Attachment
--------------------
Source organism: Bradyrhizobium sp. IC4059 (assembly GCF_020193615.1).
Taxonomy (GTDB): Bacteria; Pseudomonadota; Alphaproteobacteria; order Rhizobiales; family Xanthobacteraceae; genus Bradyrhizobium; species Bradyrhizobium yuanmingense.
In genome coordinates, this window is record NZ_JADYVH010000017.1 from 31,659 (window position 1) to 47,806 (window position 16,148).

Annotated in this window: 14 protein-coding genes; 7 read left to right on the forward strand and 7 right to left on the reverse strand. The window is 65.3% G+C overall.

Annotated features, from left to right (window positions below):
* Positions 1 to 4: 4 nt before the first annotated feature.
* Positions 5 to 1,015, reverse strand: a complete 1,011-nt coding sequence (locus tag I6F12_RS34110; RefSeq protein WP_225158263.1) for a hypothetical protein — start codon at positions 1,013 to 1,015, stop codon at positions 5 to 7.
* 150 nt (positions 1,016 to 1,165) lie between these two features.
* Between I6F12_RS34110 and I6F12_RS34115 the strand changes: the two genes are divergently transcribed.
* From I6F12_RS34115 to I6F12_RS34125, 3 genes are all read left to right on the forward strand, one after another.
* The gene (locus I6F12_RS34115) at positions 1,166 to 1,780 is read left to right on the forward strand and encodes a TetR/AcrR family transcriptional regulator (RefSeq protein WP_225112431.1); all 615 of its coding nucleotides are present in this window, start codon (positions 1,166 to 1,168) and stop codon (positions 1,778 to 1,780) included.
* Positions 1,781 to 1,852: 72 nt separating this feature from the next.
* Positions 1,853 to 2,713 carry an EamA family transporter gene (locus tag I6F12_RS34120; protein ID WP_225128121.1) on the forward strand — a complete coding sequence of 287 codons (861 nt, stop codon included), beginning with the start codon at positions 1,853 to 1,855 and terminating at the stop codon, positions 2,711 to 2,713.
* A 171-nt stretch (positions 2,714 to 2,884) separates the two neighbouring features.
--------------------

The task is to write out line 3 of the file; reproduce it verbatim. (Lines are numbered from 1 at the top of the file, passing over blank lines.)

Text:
In genome coordinates, this window is record NZ_JADYVH010000017.1 from 31,659 (window position 1) to 47,806 (window position 16,148).